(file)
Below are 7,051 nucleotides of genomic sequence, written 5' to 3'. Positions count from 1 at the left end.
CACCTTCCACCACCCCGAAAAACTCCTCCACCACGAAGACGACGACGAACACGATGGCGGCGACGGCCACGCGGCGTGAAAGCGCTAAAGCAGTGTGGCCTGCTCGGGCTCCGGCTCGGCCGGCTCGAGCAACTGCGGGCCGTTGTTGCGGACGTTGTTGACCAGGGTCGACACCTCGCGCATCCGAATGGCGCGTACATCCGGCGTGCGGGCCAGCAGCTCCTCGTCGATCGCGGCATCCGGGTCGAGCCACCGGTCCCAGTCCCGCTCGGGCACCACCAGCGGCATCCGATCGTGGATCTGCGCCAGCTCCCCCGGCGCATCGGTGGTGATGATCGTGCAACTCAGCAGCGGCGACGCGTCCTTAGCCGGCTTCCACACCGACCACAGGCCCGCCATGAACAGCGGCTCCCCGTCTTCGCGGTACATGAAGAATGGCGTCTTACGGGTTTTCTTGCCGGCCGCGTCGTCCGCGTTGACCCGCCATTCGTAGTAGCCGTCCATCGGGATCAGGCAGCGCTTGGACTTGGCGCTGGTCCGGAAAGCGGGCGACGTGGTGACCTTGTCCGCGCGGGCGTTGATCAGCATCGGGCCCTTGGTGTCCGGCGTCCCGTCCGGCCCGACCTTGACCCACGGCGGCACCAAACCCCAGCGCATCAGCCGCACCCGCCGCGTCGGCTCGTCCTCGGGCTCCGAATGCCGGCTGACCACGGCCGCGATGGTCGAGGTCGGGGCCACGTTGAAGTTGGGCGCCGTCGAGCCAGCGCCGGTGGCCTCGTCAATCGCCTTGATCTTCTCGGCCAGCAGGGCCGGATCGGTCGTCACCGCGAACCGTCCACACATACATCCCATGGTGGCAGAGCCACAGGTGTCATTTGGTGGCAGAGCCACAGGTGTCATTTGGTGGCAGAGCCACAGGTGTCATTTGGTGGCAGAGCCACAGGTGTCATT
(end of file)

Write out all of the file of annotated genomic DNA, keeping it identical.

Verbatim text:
Below are 7,051 nucleotides of genomic sequence, written 5' to 3'. Positions count from 1 at the left end.
CACCTTCCACCACCCCGAAAAACTCCTCCACCACGAAGACGACGACGAACACGATGGCGGCGACGGCCACGCGGCGTGAAAGCGCTAAAGCAGTGTGGCCTGCTCGGGCTCCGGCTCGGCCGGCTCGAGCAACTGCGGGCCGTTGTTGCGGACGTTGTTGACCAGGGTCGACACCTCGCGCATCCGAATGGCGCGTACATCCGGCGTGCGGGCCAGCAGCTCCTCGTCGATCGCGGCATCCGGGTCGAGCCACCGGTCCCAGTCCCGCTCGGGCACCACCAGCGGCATCCGATCGTGGATCTGCGCCAGCTCCCCCGGCGCATCGGTGGTGATGATCGTGCAACTCAGCAGCGGCGACGCGTCCTTAGCCGGCTTCCACACCGACCACAGGCCCGCCATGAACAGCGGCTCCCCGTCTTCGCGGTACATGAAGAATGGCGTCTTACGGGTTTTCTTGCCGGCCGCGTCGTCCGCGTTGACCCGCCATTCGTAGTAGCCGTCCATCGGGATCAGGCAGCGCTTGGACTTGGCGCTGGTCCGGAAAGCGGGCGACGTGGTGACCTTGTCCGCGCGGGCGTTGATCAGCATCGGGCCCTTGGTGTCCGGCGTCCCGTCCGGCCCGACCTTGACCCACGGCGGCACCAAACCCCAGCGCATCAGCCGCACCCGCCGCGTCGGCTCGTCCTCGGGCTCCGAATGCCGGCTGACCACGGCCGCGATGGTCGAGGTCGGGGCCACGTTGAAGTTGGGCGCCGTCGAGCCAGCGCCGGTGGCCTCGTCAATCGCCTTGATCTTCTCGGCCAGCAGGGCCGGATCGGTCGTCACCGCGAACCGTCCACACATACATCCCATGGTGGCAGAGCCACAGGTGTCATTTGGTGGCAGAGCCACAGGTGTCATTTGGTGGCAGAGCCACAGGTGTCATTTGGTGGCAGAGCCACAGGTGTCATT